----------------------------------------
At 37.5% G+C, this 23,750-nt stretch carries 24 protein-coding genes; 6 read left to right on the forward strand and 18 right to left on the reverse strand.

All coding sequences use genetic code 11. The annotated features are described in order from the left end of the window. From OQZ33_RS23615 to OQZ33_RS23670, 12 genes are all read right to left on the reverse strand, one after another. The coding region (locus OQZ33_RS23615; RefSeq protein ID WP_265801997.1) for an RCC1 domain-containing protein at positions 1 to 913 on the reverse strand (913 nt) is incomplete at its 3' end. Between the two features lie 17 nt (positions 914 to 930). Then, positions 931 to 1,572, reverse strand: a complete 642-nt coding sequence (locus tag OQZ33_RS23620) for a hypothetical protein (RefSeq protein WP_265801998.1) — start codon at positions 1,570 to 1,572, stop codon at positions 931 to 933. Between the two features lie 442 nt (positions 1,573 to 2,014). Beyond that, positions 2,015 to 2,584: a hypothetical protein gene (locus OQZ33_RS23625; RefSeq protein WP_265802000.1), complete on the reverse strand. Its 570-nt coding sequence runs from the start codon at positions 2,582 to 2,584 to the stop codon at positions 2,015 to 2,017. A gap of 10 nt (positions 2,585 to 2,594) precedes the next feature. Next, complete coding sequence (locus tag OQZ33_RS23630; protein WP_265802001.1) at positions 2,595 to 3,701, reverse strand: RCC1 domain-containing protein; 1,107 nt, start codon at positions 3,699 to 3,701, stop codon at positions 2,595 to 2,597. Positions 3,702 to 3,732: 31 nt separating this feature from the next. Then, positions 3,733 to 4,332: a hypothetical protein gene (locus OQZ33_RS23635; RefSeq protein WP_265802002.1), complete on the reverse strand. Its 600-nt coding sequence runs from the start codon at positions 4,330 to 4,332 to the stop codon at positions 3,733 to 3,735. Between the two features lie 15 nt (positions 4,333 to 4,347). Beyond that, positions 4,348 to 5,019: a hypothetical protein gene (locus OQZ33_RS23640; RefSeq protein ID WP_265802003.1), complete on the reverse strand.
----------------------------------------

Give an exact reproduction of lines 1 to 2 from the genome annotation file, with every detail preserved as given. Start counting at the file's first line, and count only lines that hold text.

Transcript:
At 37.5% G+C, this 23,750-nt stretch carries 24 protein-coding genes; 6 read left to right on the forward strand and 18 right to left on the reverse strand.

All coding sequences use genetic code 11. The annotated features are described in order from the left end of the window. From OQZ33_RS23615 to OQZ33_RS23670, 12 genes are all read right to left on the reverse strand, one after another. The coding region (locus OQZ33_RS23615; RefSeq protein ID WP_265801997.1) for an RCC1 domain-containing protein at positions 1 to 913 on the reverse strand (913 nt) is incomplete at its 3' end. Between the two features lie 17 nt (positions 914 to 930). Then, positions 931 to 1,572, reverse strand: a complete 642-nt coding sequence (locus tag OQZ33_RS23620) for a hypothetical protein (RefSeq protein WP_265801998.1) — start codon at positions 1,570 to 1,572, stop codon at positions 931 to 933. Between the two features lie 442 nt (positions 1,573 to 2,014). Beyond that, positions 2,015 to 2,584: a hypothetical protein gene (locus OQZ33_RS23625; RefSeq protein WP_265802000.1), complete on the reverse strand. Its 570-nt coding sequence runs from the start codon at positions 2,582 to 2,584 to the stop codon at positions 2,015 to 2,017. A gap of 10 nt (positions 2,585 to 2,594) precedes the next feature. Next, complete coding sequence (locus tag OQZ33_RS23630; protein WP_265802001.1) at positions 2,595 to 3,701, reverse strand: RCC1 domain-containing protein; 1,107 nt, start codon at positions 3,699 to 3,701, stop codon at positions 2,595 to 2,597. Positions 3,702 to 3,732: 31 nt separating this feature from the next. Then, positions 3,733 to 4,332: a hypothetical protein gene (locus OQZ33_RS23635; RefSeq protein WP_265802002.1), complete on the reverse strand. Its 600-nt coding sequence runs from the start codon at positions 4,330 to 4,332 to the stop codon at positions 3,733 to 3,735. Between the two features lie 15 nt (positions 4,333 to 4,347). Beyond that, positions 4,348 to 5,019: a hypothetical protein gene (locus OQZ33_RS23640; RefSeq protein ID WP_265802003.1), complete on the reverse strand.